NintendoReviews

2064: Read Only Memories – Nintendo Switch Review

Guest post - Ross “Roscosity” Adcock

I’ve not really spent a lot of time playing games that are heavily text-based or conversationally centred, at least not since the by-gone era of Sierra games, where exploration and clicking on random static objects were considered the same thing. So I was a little surprised when I dove into 2064: Read Only Memories (2064: ROM) and found an indie game that was very reminiscent of a genre that I hadn’t touched in almost 20 years.

It wasn’t long before the nostalgia goggles and rose-tinted views faded though… and I was disappointed by the experience that I was having. 2064: ROM presents itself as an engrossing story of mystery and creativity, but I found the ideas derivative and simple. The core concepts that surround the central story are not revolutionary or interesting, and it feels like an odd spin-off of other ideas and concepts presented elsewhere in works like iRobot and Ghost in the Shell.

However, 2064:ROM is a video game, surely it can find an interesting and new way to explore these concepts with player agency and involvement?
No, unfortunately not.
While there are multiple paths that you can take, they all lead towards the same goal, and throughout the whole game it felt like I was always being funnelled towards a specific point, regardless of what else might be drawing my interest.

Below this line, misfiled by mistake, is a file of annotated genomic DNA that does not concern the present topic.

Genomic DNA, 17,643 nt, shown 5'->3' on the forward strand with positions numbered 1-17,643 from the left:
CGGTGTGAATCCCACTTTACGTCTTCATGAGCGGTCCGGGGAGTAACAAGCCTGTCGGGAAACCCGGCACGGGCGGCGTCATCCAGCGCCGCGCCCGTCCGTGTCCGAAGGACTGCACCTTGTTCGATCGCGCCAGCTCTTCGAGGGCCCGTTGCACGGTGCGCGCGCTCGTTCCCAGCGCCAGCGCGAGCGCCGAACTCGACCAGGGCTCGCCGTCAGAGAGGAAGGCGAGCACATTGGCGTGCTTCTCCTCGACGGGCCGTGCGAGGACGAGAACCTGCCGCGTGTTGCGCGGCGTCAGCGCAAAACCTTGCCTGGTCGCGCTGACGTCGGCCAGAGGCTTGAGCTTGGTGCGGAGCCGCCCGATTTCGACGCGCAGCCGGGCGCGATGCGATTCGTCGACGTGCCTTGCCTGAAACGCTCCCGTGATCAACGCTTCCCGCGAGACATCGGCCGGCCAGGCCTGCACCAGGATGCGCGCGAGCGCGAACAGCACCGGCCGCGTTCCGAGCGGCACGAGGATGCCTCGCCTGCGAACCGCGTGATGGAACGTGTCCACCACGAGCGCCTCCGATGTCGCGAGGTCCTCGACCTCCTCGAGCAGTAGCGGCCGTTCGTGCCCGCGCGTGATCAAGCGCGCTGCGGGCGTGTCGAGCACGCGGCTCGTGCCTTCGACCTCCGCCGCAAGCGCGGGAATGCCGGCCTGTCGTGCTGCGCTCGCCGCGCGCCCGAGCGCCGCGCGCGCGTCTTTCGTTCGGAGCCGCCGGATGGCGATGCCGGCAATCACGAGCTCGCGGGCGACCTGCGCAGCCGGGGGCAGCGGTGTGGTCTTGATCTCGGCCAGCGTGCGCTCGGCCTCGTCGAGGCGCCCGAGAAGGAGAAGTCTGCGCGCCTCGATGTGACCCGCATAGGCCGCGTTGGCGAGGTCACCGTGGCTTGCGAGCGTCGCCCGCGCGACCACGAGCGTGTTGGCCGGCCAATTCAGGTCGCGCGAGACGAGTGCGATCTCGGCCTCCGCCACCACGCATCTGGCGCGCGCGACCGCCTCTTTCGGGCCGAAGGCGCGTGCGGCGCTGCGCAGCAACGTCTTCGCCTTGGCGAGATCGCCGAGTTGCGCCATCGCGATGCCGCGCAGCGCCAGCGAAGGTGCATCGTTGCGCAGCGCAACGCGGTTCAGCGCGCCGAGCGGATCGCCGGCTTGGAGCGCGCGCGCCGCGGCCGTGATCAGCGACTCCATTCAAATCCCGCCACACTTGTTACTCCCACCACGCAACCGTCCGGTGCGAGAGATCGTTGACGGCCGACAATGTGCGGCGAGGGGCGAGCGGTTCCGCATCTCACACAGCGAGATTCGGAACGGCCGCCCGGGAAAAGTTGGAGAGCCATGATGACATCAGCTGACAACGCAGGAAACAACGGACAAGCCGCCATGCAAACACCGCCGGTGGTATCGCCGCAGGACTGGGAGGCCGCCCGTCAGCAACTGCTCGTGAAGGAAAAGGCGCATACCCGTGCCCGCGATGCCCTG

The characters, while interesting and fleshed-out, never engaged or surprised me in a way that was genuinely intriguing, so even though some of the characters are lovable and believable, it didn’t feel like I was really investing into the relationships between them.

Additionally, the Nintendo Switch just isn’t a console designed for this type of gameplay. Scrolling through items, selections, and dialogue options become ridiculously monotonous on a gamepad, as opposed to pointing and clicking on said options with a mouse. It didn’t take long for me to become frustrated with how long every decision took to make, simply because all the menus were so tedious, and I often accidentally skipped over key lines of dialogue due to the clunky controls.

Overall, 2064: ROM felt like a relatively bland and uninteresting exploration of tired ideas. While the characters were interesting, it ultimately wasn’t enough to cover the flaws presented by the gameplay and simplistic storyline.

 

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